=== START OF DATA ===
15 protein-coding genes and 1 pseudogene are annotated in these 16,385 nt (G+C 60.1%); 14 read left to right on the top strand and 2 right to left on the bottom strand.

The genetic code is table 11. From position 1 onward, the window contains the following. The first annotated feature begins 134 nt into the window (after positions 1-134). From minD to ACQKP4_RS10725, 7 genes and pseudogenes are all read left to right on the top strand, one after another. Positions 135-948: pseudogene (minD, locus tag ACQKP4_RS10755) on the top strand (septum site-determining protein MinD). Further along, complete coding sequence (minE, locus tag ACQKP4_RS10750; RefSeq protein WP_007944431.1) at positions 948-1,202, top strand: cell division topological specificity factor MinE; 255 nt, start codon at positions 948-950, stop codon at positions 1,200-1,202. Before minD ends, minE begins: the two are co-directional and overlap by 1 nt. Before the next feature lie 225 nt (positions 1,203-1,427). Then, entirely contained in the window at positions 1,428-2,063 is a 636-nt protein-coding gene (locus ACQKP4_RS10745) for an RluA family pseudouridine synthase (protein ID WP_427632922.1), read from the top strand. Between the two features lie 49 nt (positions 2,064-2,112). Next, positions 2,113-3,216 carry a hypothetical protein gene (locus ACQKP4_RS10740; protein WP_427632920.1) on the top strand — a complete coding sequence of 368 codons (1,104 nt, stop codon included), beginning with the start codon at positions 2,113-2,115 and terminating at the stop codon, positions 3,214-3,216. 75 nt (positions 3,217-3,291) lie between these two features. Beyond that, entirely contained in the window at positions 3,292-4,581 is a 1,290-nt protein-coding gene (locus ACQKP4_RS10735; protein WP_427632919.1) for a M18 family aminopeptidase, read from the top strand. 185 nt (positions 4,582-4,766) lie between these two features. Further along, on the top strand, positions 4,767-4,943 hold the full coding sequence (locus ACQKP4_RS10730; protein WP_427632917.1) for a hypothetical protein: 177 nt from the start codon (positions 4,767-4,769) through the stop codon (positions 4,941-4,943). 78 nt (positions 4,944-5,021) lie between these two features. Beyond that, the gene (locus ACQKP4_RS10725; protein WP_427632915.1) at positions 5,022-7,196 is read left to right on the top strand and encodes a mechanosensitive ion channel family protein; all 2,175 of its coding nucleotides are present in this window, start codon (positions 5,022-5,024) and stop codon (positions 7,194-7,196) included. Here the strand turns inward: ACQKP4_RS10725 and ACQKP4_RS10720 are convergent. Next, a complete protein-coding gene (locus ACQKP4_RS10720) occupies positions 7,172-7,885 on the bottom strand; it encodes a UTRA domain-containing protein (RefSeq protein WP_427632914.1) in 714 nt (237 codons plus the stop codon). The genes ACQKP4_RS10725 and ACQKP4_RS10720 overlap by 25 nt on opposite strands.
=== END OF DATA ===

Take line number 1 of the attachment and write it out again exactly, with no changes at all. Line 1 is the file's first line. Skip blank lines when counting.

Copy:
15 protein-coding genes and 1 pseudogene are annotated in these 16,385 nt (G+C 60.1%); 14 read left to right on the top strand and 2 right to left on the bottom strand.